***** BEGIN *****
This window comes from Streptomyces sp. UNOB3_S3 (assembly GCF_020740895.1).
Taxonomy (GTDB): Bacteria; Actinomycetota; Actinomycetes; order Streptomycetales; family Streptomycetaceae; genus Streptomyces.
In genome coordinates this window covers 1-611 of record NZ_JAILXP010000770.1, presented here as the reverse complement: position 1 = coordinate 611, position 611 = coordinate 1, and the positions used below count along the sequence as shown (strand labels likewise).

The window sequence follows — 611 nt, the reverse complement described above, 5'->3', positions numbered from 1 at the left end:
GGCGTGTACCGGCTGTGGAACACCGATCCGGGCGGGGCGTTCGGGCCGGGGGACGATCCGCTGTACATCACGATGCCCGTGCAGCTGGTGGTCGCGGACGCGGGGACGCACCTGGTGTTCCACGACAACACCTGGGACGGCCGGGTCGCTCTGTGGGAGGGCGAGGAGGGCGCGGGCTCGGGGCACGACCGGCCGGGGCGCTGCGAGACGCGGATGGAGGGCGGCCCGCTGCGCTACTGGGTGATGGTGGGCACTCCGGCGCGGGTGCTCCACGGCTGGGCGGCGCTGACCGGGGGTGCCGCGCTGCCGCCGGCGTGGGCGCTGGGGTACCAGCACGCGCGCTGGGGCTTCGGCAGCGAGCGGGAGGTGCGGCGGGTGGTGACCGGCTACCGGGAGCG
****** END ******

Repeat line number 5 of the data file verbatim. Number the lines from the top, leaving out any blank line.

GGCGTGTACCGGCTGTGGAACACCGATCCGGGCGGGGCGTTCGGGCCGGGGGACGATCCGCTGTACATCACGATGCCCGTGCAGCTGGTGGTCGCGGACGCGGGGACGCACCTGGTGTTCCACGACAACACCTGGGACGGCCGGGTCGCTCTGTGGGAGGGCGAGGAGGGCGCGGGCTCGGGGCACGACCGGCCGGGGCGCTGCGAGACGCGGATGGAGGGCGGCCCGCTGCGCTACTGGGTGATGGTGGGCACTCCGGCGCGGGTGCTCCACGGCTGGGCGGCGCTGACCGGGGGTGCCGCGCTGCCGCCGGCGTGGGCGCTGGGGTACCAGCACGCGCGCTGGGGCTTCGGCAGCGAGCGGGAGGTGCGGCGGGTGGTGACCGGCTACCGGGAGCG